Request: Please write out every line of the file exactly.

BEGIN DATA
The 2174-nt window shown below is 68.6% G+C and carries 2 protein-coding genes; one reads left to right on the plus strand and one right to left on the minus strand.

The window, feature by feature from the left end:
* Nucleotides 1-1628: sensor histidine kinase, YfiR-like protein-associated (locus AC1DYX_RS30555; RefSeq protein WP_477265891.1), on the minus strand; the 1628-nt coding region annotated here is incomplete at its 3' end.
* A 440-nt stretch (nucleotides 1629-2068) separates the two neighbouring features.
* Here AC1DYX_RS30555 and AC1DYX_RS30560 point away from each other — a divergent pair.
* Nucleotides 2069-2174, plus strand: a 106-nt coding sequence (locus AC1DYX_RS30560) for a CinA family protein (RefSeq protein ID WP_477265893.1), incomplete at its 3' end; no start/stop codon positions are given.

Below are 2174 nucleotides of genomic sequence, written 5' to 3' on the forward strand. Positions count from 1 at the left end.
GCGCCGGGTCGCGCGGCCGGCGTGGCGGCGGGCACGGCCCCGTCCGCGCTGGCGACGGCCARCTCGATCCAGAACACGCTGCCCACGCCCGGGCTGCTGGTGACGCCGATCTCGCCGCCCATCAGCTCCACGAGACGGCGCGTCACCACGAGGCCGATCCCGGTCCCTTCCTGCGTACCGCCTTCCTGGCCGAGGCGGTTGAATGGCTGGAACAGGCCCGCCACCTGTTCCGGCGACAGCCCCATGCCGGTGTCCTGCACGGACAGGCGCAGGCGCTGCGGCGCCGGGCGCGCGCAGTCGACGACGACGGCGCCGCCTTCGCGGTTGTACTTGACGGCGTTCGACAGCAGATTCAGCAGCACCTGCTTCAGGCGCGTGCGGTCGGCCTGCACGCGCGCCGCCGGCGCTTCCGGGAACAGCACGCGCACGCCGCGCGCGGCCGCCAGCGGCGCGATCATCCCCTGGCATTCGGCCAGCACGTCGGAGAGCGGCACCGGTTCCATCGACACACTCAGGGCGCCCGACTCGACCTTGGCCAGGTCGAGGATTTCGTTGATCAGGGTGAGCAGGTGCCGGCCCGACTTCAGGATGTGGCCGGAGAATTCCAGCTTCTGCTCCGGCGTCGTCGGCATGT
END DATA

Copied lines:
The 2174-nt window shown below is 68.6% G+C and carries 2 protein-coding genes; one reads left to right on the plus strand and one right to left on the minus strand.

The window, feature by feature from the left end:
* Nucleotides 1-1628: sensor histidine kinase, YfiR-like protein-associated (locus AC1DYX_RS30555; RefSeq protein WP_477265891.1), on the minus strand; the 1628-nt coding region annotated here is incomplete at its 3' end.
* A 440-nt stretch (nucleotides 1629-2068) separates the two neighbouring features.
* Here AC1DYX_RS30555 and AC1DYX_RS30560 point away from each other — a divergent pair.
* Nucleotides 2069-2174, plus strand: a 106-nt coding sequence (locus AC1DYX_RS30560) for a CinA family protein (RefSeq protein ID WP_477265893.1), incomplete at its 3' end; no start/stop codon positions are given.

Below are 2174 nucleotides of genomic sequence, written 5' to 3' on the forward strand. Positions count from 1 at the left end.
GCGCCGGGTCGCGCGGCCGGCGTGGCGGCGGGCACGGCCCCGTCCGCGCTGGCGACGGCCARCTCGATCCAGAACACGCTGCCCACGCCCGGGCTGCTGGTGACGCCGATCTCGCCGCCCATCAGCTCCACGAGACGGCGCGTCACCACGAGGCCGATCCCGGTCCCTTCCTGCGTACCGCCTTCCTGGCCGAGGCGGTTGAATGGCTGGAACAGGCCCGCCACCTGTTCCGGCGACAGCCCCATGCCGGTGTCCTGCACGGACAGGCGCAGGCGCTGCGGCGCCGGGCGCGCGCAGTCGACGACGACGGCGCCGCCTTCGCGGTTGTACTTGACGGCGTTCGACAGCAGATTCAGCAGCACCTGCTTCAGGCGCGTGCGGTCGGCCTGCACGCGCGCCGCCGGCGCTTCCGGGAACAGCACGCGCACGCCGCGCGCGGCCGCCAGCGGCGCGATCATCCCCTGGCATTCGGCCAGCACGTCGGAGAGCGGCACCGGTTCCATCGACACACTCAGGGCGCCCGACTCGACCTTGGCCAGGTCGAGGATTTCGTTGATCAGGGTGAGCAGGTGCCGGCCCGACTTCAGGATGTGGCCGGAGAATTCCAGCTTCTGCTCCGGCGTCGTCGGCATGT